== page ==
Library Administration

Librarians and IT: Mixing Oil and Water?

Day: 
Tuesday
Time: 
11:15pm
Room: 
Truman A
Computer: 
I can use the Podium PC (with Windows)

The most common higher education departmental merger is that of the library and the information technology department (Hardesty, 1998). Unfortunately, the merger of these two departments has been cited as a source of conflict within the organization (Renaud, 2001; Wagner, 2000). No quantitative evidence existed regarding the actual levels of perceived conflict between these two groups or the degree to which levels of conflict differ between the two groups.

Call me, maybe

Day: 
Tuesday
Time: 
3:30pm
Room: 
Jefferson B
Computer: 
I can use the Podium PC (with Windows)
Co-presenter(s): 
Kat Barden

LLAMA has a mentoring program that pairs new and new-ish library administrators with a seasoned veteran to advise and think with them about the transition between library school student and "real life." Through emails, face to face, and phone/video conferencing the mentor and mentee share goals, employment strategies, and work through transition dilemmas. It is sometimes helpful to have an "outsider's" view and input. Come learn about the application process, the program benefits and hear from a participant.
http://prezi.com/akbqnqaceyeo/call-me-maybellama-mentoring/#

Let's move the cheese

Day: 
Tuesday
Time: 
2:30pm
Room: 
Jefferson B
Computer: 
I can use the Podium PC (with Windows)
Co-presenter(s): 
Kat Barden

Sometimes the mice move, I mean students' habits change, so you have to move the cheese! Are you caught in a maze of lending, marketing, and organization that result in ever shrinking circulation numbers? There is a way to turn that statistical frown upside down. Using integrated marketing techniques that are not new, but just might be new to libraries, you can brand and broaden your "collection" to include services and outside resources using your outreach efforts as your marketing tool. With integrative marketing/programming strategies ...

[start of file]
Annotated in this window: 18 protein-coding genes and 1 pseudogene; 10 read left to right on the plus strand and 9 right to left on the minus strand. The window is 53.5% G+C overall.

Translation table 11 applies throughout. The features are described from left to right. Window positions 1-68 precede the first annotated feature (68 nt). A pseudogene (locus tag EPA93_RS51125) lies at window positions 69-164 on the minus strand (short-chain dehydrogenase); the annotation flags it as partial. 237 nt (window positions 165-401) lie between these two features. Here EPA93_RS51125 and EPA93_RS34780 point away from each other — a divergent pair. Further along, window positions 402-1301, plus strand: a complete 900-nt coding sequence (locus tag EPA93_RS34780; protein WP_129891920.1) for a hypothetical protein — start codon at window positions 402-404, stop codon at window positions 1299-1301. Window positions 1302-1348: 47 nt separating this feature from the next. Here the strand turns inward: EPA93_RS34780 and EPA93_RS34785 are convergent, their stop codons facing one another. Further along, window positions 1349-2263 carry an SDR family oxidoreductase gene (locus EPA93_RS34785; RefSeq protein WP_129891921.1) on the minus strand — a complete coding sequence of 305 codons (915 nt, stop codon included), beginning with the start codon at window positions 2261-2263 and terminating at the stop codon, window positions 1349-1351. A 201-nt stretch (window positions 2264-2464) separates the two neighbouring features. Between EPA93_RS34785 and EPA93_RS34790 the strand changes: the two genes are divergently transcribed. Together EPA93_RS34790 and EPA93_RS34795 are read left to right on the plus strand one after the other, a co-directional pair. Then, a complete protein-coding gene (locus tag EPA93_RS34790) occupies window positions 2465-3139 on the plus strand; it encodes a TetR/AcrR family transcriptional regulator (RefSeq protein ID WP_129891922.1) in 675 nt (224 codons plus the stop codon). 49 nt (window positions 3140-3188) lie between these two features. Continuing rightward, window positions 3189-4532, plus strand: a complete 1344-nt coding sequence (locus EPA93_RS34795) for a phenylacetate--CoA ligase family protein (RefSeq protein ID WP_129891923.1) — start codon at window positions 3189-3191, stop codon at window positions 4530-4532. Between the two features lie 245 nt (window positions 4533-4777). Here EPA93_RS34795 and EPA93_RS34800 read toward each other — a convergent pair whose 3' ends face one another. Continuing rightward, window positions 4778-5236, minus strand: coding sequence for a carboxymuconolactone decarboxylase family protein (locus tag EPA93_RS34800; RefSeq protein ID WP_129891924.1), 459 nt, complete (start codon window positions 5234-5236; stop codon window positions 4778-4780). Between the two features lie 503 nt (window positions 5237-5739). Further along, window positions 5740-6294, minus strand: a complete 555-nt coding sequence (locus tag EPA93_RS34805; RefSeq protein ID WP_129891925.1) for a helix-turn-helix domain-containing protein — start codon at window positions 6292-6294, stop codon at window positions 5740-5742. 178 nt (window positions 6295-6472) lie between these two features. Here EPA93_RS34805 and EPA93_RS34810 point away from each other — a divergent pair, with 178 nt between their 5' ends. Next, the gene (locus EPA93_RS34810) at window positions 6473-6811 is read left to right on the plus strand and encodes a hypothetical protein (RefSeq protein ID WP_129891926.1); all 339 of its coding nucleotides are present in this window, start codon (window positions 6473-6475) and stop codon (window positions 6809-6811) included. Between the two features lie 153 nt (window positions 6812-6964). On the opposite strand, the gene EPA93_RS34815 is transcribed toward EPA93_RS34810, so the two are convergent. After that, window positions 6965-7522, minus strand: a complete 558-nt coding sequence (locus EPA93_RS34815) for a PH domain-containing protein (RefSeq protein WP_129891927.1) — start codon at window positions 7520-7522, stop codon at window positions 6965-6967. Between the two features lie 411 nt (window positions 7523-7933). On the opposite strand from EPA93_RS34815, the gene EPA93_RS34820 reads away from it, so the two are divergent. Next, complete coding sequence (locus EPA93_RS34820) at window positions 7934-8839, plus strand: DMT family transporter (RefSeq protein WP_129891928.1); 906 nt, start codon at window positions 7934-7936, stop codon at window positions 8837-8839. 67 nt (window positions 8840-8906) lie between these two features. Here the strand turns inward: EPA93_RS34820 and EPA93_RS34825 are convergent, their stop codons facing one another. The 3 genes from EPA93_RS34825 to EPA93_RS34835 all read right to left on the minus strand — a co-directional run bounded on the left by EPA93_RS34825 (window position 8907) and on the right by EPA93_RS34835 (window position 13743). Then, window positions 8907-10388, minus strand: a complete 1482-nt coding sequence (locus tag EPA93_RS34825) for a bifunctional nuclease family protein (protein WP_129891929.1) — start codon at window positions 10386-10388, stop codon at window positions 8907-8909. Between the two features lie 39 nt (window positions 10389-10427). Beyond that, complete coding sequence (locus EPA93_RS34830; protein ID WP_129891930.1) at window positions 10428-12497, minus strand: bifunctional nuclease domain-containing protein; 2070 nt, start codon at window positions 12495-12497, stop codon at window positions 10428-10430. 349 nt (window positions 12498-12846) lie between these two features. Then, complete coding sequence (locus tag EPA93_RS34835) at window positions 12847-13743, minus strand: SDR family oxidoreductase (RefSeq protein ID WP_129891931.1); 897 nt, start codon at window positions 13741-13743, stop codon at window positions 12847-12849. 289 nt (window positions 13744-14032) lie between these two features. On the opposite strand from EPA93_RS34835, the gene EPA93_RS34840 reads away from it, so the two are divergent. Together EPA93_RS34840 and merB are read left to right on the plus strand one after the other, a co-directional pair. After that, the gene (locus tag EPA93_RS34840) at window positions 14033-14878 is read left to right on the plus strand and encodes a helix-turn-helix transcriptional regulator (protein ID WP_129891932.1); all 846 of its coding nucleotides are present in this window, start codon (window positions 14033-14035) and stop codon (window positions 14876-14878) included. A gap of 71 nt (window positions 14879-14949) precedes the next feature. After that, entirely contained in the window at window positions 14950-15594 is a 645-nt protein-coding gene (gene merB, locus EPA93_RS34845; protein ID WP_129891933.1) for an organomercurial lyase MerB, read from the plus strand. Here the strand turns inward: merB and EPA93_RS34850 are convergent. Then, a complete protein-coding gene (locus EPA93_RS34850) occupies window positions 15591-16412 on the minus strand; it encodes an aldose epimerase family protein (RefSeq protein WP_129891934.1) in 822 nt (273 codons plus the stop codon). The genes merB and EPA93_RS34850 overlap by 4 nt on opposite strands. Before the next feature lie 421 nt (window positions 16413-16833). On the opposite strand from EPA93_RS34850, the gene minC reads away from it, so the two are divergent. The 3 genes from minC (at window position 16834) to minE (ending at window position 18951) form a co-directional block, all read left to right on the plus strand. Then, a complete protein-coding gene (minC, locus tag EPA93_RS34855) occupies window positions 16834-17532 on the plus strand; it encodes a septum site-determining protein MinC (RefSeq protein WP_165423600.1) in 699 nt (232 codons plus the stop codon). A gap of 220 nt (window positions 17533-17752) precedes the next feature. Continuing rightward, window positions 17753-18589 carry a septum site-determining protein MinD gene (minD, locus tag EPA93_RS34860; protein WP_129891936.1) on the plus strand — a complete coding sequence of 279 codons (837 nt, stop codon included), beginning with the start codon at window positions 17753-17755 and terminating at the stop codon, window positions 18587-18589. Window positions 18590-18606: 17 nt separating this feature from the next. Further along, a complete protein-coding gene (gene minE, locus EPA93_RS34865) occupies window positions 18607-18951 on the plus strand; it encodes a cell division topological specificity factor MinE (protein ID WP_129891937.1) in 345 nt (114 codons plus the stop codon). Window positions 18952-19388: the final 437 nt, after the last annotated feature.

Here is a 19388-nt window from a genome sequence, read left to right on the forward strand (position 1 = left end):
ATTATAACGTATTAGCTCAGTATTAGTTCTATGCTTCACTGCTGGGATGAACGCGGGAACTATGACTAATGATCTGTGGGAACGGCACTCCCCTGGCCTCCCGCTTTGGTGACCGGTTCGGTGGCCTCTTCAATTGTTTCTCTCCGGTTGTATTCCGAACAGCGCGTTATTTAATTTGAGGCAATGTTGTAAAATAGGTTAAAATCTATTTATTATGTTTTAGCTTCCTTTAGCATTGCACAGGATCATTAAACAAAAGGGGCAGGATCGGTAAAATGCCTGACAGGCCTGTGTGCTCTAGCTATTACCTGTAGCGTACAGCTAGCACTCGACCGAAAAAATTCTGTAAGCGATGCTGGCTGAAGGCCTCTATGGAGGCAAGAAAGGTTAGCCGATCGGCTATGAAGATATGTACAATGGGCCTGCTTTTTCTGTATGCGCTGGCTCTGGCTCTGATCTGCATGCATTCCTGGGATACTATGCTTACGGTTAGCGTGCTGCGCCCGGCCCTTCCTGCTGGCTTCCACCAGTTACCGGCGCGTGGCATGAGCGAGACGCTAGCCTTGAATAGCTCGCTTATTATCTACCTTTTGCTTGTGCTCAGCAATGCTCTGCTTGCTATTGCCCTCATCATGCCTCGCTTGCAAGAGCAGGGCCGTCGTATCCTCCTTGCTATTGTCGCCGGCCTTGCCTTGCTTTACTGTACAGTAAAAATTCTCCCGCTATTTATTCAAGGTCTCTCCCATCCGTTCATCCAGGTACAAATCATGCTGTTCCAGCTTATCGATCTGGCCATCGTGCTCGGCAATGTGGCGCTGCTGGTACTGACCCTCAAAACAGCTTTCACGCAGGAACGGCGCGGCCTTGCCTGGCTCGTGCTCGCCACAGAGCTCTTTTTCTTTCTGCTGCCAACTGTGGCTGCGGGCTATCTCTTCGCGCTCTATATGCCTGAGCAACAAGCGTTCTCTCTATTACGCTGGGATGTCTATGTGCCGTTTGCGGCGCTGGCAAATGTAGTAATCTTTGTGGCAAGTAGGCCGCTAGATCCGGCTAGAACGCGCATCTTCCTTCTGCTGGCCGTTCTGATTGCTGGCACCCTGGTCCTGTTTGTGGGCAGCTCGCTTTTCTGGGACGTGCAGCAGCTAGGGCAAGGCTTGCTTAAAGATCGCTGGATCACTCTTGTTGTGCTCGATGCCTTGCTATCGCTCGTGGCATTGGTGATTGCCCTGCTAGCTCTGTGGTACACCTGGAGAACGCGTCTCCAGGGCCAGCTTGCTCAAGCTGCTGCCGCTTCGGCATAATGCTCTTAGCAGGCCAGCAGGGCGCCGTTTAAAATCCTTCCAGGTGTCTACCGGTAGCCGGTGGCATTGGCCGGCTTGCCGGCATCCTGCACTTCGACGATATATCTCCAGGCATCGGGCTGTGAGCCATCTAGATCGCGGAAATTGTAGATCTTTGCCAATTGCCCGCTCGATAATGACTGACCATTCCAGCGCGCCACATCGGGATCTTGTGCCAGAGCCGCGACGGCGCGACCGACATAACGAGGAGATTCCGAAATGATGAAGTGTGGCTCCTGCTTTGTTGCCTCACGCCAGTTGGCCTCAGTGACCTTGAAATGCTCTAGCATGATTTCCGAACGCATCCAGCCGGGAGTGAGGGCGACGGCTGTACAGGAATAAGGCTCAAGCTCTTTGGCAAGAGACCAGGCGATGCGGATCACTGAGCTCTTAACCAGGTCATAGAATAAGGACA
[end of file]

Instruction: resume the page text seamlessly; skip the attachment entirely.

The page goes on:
Meeting Some Library Facility Challenges

Day: 
Tuesday
Time: 
1:30pm
Room: 
Jefferson A
Computer: 
I will use my Windows laptop

This session considers a range of factors relevant not only to library facilities planning for construction or renovation, but also to any contemplation of different furnishings or other changes that are supposed to improve library facilities for the various people that use them. An architect may focus more on a dramatic element such as a soaring skylight than on custodians' daily routines. An interior designer may be more attuned to uniform lines and certain colors than to patrons’ and particularly students’ diverse preferences.

An Archway Affair to Remember - events, promotions and displays

Day: 
Tuesday
Time: 
3:30pm
Room: 
Jefferson A
Computer: 
I can use the Podium PC (with Windows)
Co-presenter(s): 
Theresa Flett, Reference Librarian, St. Charles Community College
Lisa Pritchard, Public Services Librarian , Jefferson College
Susan Fuchs, Technical Services and InterLibrary Loan Administrator, St. Louis College of Pharmacy

This panel presentation will discuss various college library events, promotions, or displays from the past couple years at Archway cluster libraries. This session is also an idea exchange for the last 5-10 minutes of things you’ve done at your institution. Come gather some new ideas to implement at your library at various levels of cost – (many FREE!) Handouts provided.